Medics who came from other states to help New York as the coronavirus ravaged the city in March found themselves under constant GPS surveillance by the company they worked for — and even had their sex lives restricted by their employer, according to a class action lawsuit filed in Brooklyn.
The EMTs and paramedics working for Ambulnz, which contracts with FEMA to provide ambulance services, had their lives entirely policed by the Big Brother-style firm, the lawsuit filed in Brooklyn Civil Court alleges.
“In addition to exercising total control of the movements and whereabouts of Plaintiff and similarly-situated EMTs and paramedics, Ambulnz further controlled their activities, including by prohibiting them from consuming alcohol or engaging in any sexual activity while at their hotel, in order to remain ‘on call’ for any emergencies,” the lawsuit states.
James Richard, the lead plaintiff in the case, worked 12-hour, seven-day shifts for Ambulnz and claims he was promised he’d be paid on a 24-hour, seven days a week basis by the company since the job required him to be on call at all hours. The Tennessee resident’s lawsuit says Ambulnz did not make good on the offer.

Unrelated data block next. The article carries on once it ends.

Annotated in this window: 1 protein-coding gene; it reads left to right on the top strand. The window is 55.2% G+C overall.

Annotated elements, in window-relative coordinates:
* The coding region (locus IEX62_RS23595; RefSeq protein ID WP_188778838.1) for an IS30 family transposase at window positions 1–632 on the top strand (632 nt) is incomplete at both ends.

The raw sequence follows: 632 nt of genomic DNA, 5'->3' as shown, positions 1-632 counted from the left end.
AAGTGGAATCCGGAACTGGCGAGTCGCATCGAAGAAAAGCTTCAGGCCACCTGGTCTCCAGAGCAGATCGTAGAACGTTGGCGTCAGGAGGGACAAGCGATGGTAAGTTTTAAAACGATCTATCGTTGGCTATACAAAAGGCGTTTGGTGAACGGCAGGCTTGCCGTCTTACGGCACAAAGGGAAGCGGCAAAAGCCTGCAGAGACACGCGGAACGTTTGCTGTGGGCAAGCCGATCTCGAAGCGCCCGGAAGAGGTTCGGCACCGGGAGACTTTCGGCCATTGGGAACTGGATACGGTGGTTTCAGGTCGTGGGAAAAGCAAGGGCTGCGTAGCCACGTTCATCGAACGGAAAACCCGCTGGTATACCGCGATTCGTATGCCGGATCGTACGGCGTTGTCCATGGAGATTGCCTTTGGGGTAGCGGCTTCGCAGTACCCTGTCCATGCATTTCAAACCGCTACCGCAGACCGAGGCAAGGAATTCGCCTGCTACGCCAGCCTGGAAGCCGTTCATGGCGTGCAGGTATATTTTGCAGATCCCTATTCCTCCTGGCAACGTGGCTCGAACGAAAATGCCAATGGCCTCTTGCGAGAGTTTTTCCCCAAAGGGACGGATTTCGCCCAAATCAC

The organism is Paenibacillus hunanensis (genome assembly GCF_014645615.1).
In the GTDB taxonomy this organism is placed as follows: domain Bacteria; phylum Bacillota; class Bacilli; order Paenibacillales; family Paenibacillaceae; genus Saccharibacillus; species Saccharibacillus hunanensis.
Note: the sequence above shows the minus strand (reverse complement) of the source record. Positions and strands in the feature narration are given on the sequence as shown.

“Ambulnz promised EMTs and paramedics 24/7 pay only to renege on that once people were deployed to New York City,” said Sally Abrahamson, who represents Richard in the case.
“They did not make, nor did they expect to make, an exorbitant amount of money. But, they put their lives on the line and deserve to be paid what they were promised and what the law requires.”
After shifts, Richard claims EMTs were not allowed to make their own travel arrangements to get back to the hotel from work sites, but were forced to wait for shuttles for the company or FEMA to transport them, the lawsuit says.
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